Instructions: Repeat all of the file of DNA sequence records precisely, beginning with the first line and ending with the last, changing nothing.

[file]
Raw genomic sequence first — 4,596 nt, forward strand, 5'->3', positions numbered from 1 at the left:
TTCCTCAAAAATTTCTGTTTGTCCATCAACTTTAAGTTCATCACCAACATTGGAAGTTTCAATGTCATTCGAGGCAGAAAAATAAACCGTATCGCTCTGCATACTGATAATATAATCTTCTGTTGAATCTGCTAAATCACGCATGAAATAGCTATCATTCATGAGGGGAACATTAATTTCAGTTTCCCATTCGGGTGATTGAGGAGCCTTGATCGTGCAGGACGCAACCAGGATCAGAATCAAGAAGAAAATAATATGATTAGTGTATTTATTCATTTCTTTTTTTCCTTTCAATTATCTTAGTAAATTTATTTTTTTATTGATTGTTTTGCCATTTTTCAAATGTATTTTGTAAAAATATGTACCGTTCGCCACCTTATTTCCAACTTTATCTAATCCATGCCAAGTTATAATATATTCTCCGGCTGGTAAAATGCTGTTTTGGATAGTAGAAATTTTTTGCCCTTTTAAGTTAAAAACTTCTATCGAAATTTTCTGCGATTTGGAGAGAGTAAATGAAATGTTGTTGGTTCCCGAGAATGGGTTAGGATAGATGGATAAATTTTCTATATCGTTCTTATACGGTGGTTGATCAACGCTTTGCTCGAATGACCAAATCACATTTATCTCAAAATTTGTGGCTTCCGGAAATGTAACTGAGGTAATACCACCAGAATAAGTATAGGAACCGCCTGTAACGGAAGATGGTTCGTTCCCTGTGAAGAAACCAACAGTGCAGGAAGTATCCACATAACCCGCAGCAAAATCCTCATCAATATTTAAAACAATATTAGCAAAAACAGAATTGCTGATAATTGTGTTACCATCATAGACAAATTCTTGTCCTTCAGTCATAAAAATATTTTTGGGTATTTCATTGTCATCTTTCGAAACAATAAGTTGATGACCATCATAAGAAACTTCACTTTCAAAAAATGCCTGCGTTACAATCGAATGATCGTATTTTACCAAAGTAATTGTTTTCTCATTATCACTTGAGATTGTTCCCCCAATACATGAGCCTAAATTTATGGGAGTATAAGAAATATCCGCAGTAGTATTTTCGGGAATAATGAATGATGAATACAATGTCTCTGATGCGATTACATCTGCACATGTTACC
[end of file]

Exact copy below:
Raw genomic sequence first — 4,596 nt, forward strand, 5'->3', positions numbered from 1 at the left:
TTCCTCAAAAATTTCTGTTTGTCCATCAACTTTAAGTTCATCACCAACATTGGAAGTTTCAATGTCATTCGAGGCAGAAAAATAAACCGTATCGCTCTGCATACTGATAATATAATCTTCTGTTGAATCTGCTAAATCACGCATGAAATAGCTATCATTCATGAGGGGAACATTAATTTCAGTTTCCCATTCGGGTGATTGAGGAGCCTTGATCGTGCAGGACGCAACCAGGATCAGAATCAAGAAGAAAATAATATGATTAGTGTATTTATTCATTTCTTTTTTTCCTTTCAATTATCTTAGTAAATTTATTTTTTTATTGATTGTTTTGCCATTTTTCAAATGTATTTTGTAAAAATATGTACCGTTCGCCACCTTATTTCCAACTTTATCTAATCCATGCCAAGTTATAATATATTCTCCGGCTGGTAAAATGCTGTTTTGGATAGTAGAAATTTTTTGCCCTTTTAAGTTAAAAACTTCTATCGAAATTTTCTGCGATTTGGAGAGAGTAAATGAAATGTTGTTGGTTCCCGAGAATGGGTTAGGATAGATGGATAAATTTTCTATATCGTTCTTATACGGTGGTTGATCAACGCTTTGCTCGAATGACCAAATCACATTTATCTCAAAATTTGTGGCTTCCGGAAATGTAACTGAGGTAATACCACCAGAATAAGTATAGGAACCGCCTGTAACGGAAGATGGTTCGTTCCCTGTGAAGAAACCAACAGTGCAGGAAGTATCCACATAACCCGCAGCAAAATCCTCATCAATATTTAAAACAATATTAGCAAAAACAGAATTGCTGATAATTGTGTTACCATCATAGACAAATTCTTGTCCTTCAGTCATAAAAATATTTTTGGGTATTTCATTGTCATCTTTCGAAACAATAAGTTGATGACCATCATAAGAAACTTCACTTTCAAAAAATGCCTGCGTTACAATCGAATGATCGTATTTTACCAAAGTAATTGTTTTCTCATTATCACTTGAGATTGTTCCCCCAATACATGAGCCTAAATTTATGGGAGTATAAGAAATATCCGCAGTAGTATTTTCGGGAATAATGAATGATGAATACAATGTCTCTGATGCGATTACATCTGCACATGTTACC